FIELD OF THE INVENTION
- BACKGROUND OF THE INVENTION
This invention is generally in the area of the preparation of polyol polymers by enzyme catalyst ring opening of lactones, as well as enzyme catalyzation of acrylated polyol polymers, and coating compositions including polyol polymers and/or acrylated polyol polymers prepared by enzyme catalyst, providing stable coatings that offer several advantages relative to the use of heavy metal or strong acid catalysts to prepare the polyol polymers.
Currently, heavy metal or strong acid catalysts are used to prepare polyol polymers used in the coatings industry. For example, U.S. Pat. No. 3,169,945 reported that saturated polylactone polyols can be prepared by the reaction between lactone and monofunctional alcohol or polyfunctional alcohol catalyzed by metals, such as lithium, calcium, cobalt, and the like, as well as the alkoxides thereof. Additional suitable catalysts are, by way of example, the carbonates of alkali- and alkaline earth metal, zinc borate, lead borate, zinc oxide, lead silicate, lead arsenate, lead carbonate, antimony trioxide, germanium dioxide, cerium trioxide, cobaltous acetate, aluminum isopropoxide as well as organic titanium compounds.
U.S. Pat. No. 3,655,631 reported that delta, epsilon, and zeta lactones were polymerized in the presence of strong organic acid catalysts, such as halogen-activated carboxylic acids or sulfonic acids, and compounds of the formula L-CH2OH as an initiator wherein L contains ethylenic-unsaturation. The resulting terminally unsaturated polylactone were purportedly suitable for co-polymerization with ethylenically unsaturated monomers.
U.S. Pat. No. 3,700,643 and RE29,131 reported that (meth)acrylated-capped polycaprolactone can be formed by reacting polycaprolactone polyols, which contain at least one free hydroxyl moiety, an organic isocyanate and hydroxyalkyl (meth)acrylate. These patents also disclose that polycaprolactone polyols will react with (meth)acrylic acid or hydroxyalkyl (meth)acrylate to produce a (meth)acrylated-capped polycaprolactone derivative.
U.S. Pat. No. 4,791,189 teaches the cationic ring-opening polymerization of a lactone in the presence of an alcohol having a vinyl head moiety, using an oxonium salt or boron trifluoride etherate as the cationic ring-opening catalyst, to form a polylactone macromonomer with a vinyl functional head moiety at one end and a hydroxyl (OH) moiety at the other.
U.S. Pat. No. 4,916,254, teaches using stannous halide as a catalyst to react epsilon-caprolactone and a hydroxyalkyl (meth)acrylate to produce polycaprolactone-modified hydroxyalkyl (meth)acrylate.
U.S. Pat. No. 5,731,406, teaches using phosphoric acid as a catalyst for preparing a macromonomer by reacting a lactone and a hydroxyalkyl (meth)acrylate.
U.S. Pat. No. 4,683,287 (6), teaches using stannous octanoate, dibutyltin dilaurate, tetra-isopropyl titanate, butyl titanate, and mixtures thereof as catalysts for preparing macromonomers by reacting a lactone and a hydroxyalkyl (meth)acrylate. These heavy metal and strong acid catalysts have given rise to some environmental issues, as well as stability issues of the resulting coatings due to the presence of catalyst residues.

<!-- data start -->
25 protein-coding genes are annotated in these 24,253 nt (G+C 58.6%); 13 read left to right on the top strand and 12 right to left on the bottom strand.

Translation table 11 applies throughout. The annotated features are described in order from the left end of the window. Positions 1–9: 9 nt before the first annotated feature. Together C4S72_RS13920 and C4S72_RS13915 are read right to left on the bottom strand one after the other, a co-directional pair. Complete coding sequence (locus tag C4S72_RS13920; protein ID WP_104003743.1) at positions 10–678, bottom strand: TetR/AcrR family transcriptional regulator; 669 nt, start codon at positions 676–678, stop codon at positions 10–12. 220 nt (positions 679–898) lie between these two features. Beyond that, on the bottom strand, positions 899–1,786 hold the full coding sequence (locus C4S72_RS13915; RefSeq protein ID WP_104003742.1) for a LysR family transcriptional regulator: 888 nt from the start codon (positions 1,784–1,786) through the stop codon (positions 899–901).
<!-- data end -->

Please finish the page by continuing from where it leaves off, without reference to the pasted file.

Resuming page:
H. Uyama and S. Kobayashi reported (“H. Uyama and S. Kobayashi, Chemistry Letters 1149-1150 (1993) and Polymer Preprints 35(1):444-445 (1994)) the polymerization of epsilon-caprolactone and delta-valerolactone using lipase enzymes derived from Pseudomonas fluorescence, Candida cylindracea and porcine pancreas. The polymerizations were conducted in bulk for 10 days. Among these three lipase enzymatic catalysts, Pseudomonas fluorescence lipase gave the highest monomer conversion of 92% and molecular weight of 7.7×103 at 75° C. The study of the structure of one of the Pseudomonas fluorescence lipase-catalyzed polymers showed that the terminal moieties were carboxylic acid and hydroxyl, respectively. The mechanisms proposed for the enzymatic ring-opening polymerization of lactones are as follows. The first step was the ring-opening of lactone with water, perhaps contained in the enzyme, to afford beta-hydroxycarboxylic acid. Then, there were two possible routes of propagation: one is the esterification of two molecules of the hydroxycarboxylic acid and the other is the transesterification of the beta-hydroxycarboxylic acid with the lactone. The two reactions may take place competitively.
R. A. Gross and co-workers reported (Gross et al., Macromolecules 28, p. 73-78, 1995) the effect of the reaction water content and the monomer/butanol ratio on the molecular weight and chain end moiety structure of the polymerization of epsilon-caprolactone using porcine pancreatic lipase as catalysts. They found that keeping the water content at 0.29 mmol and increasing the epsilon-caprolactone/butanol ratio from 15/1 up to where no butanol was added showed only modest increase in product molecular weight. This indicated that the water in polymerization was active in chain initiation. Variations in the butanol/monomer ratio (from 0.067 to 0, or 1/15 to 0/15) at constant water concentration resulted in PCL chains with from 0.65 to 0 mol fraction of butyl ester and from 0.33 to 0.86 mol fraction of carboxylic acid chain end moieties.
R. A. Gross and co-workers reported (“In-vitro Enzyme Catalyzed Polymer Synthesis,” Chemical Reviews, 101(7): 2097-2124 (2001)) various lipase-catalyzed condensation polymerizations. They reported examples that illustrate: i) polymerization of bis(2,2,2-trichloroethyl)trans-3,4-epoxyadipate and 1,4-butanediol, resulting in enantioselective propagation steps and the generation of an optically active polymer from racemic monomer, ii) the solventless co-polymerization of divinyl adipate and 1,4-butanediol, iii) the polymerization of dicarboxylic acid divinyl esters of isophthalic acid, terephthalic acid, and p-phenylene diacetic acid with glycols.